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Welcome to the Institute for Quantum Computing

The Institute for Quantum Computing (IQC) is a scientific research institute at the University of Waterloo. The research happening at IQC harnesses the quantum laws of nature in order to develop powerful new technologies and drive future economies.

Faculty PositionsIQC in the news

What is quantum computing? Start with our Quantum computing 101 page. It's a quickstart guide on quantum computing to help you understand some of the research that happens at IQC.

Delivering on the quantum promise: The Transformative Quantum Technologies (TQT) program at the University of Waterloo aims to advance the use of quantum mechanics from laboratory curiosity to an impactful device. 

  1. Oct. 17, 2018Generating multiphoton entanglement on a superconducting chip

    A step further for secure quantum communication and scalable quantum computing

    A team of researchers at the Institute for Quantum Computing (IQC) generated three-photon entanglement on a superconducting chip using a new, scalable technique.

    The experiment, published in Physical Review Applied, could lead to advances in quantum communication protocols like secret sharing and in quantum computing power.

  2. Oct. 12, 2018Graduate students recognized for excellence in research and scientific outreach

    Three graduate students were recognized for exceptional achievement in research and for outstanding commitment to scientific outreach at the Institute for Quantum Computing (IQC).

  3. Oct. 2, 2018Waterloo professor awarded 2018 Nobel Prize in PhysicsDonna Strickland in the lab

    The Institute for Quantum Computing (IQC) congratulates Donna Strickland, Associate Professor in the Department of Physics and Astronomy, on receiving the 2018 Nobel Prize for her research in the field of laser physics.

    “I am beyond thrilled to congratulate my colleague Donna Strickland,” said Raymond Laflamme, founding director of IQC. “Her ground-breaking work has propelled research in this field forward, leading to discoveries and applications in laser physics and enabling experiments in other areas, including quantum information.”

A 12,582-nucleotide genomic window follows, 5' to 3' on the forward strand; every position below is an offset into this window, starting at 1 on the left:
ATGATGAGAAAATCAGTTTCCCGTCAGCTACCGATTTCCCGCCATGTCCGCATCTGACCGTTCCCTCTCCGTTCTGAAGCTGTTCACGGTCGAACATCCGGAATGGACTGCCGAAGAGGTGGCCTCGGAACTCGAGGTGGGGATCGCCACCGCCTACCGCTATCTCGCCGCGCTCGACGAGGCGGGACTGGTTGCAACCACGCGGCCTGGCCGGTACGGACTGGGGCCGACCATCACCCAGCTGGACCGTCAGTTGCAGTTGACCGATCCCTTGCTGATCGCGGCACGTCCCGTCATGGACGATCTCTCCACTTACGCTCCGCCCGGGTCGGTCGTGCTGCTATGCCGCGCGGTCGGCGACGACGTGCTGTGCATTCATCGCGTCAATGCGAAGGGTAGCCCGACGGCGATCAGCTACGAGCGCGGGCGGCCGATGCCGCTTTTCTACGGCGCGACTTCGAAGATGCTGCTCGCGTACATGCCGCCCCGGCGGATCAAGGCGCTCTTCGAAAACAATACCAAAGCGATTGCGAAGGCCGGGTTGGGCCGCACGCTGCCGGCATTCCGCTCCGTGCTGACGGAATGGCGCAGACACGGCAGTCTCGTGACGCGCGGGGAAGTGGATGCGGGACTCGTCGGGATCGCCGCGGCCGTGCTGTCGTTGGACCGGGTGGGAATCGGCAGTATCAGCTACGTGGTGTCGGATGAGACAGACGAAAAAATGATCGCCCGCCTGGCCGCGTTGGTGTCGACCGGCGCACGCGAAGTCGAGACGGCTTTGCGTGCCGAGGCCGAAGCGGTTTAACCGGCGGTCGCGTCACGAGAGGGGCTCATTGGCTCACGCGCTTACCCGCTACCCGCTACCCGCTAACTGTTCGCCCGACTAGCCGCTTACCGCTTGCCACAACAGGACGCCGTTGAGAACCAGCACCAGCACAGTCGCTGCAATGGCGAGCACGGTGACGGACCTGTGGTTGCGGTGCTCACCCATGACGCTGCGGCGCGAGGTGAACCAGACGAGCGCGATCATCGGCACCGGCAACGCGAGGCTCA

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  1. Oct. 19, 2018RAC1 Journal Club/Seminar Series

    The study of high-efficiency magnetization reversal using spin-orbit coupling

    Dongseuk Kim, Quantum Technology Institute, KRISS, South Korea

    In recent years, the magnetic random-access memory (MRAM) have been attracting attention as a next generation memory device due to their fast switching speed and non-volatility characteristics. The biggest challenge for the switching device using a magnetic material is an easy magnetization reversal.

  2. Oct. 29, 2018Trapped Ion Experiments at Sandia National Laboratories

    Susan Clark, Sandia National Laboratories

    Sandia National Laboratories is a multidisciplinary National Laboratory in the United States dedicated to developing advanced technologies. Here, I will explain the ongoing work in quantum information science using trapped ions. In particular, I will describe requirements of surface ion traps fabricated at Sandia’s MESA facility.

  3. Nov. 2, 2018RAC1 Journal Club/Seminar Series

    Topological cavity states in two-dimensional photonic/phononic chips

    Jian-Hua Jiang, School of Physical Science and Technology, Soochow University

    Topological insulators are electronic systems with an insulating bulk and topologically protected boundary states. Conventional 2D topological insulators induce 1D edge states. Recent studies indicate that lower-dimensional topological states are also possible in electronic systems, which, however, has been confirmed only in Bismuth in experiments [1].

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Meet our people

Michael Reimer

Faculty, Assistant Professor

Michael Reimer joined the Institute for Quantum Computing (IQC) in 2015 as an Assistant Professor in the Electrical and Computer Engineering department.

After receiving his BSc in Physics at the University of Waterloo, Reimer spent two years in industry at JDS Uniphase as an R&D Engineer. He then went on to earn his MSc in Engineering Physics at the Technical University of Munich in Germany.

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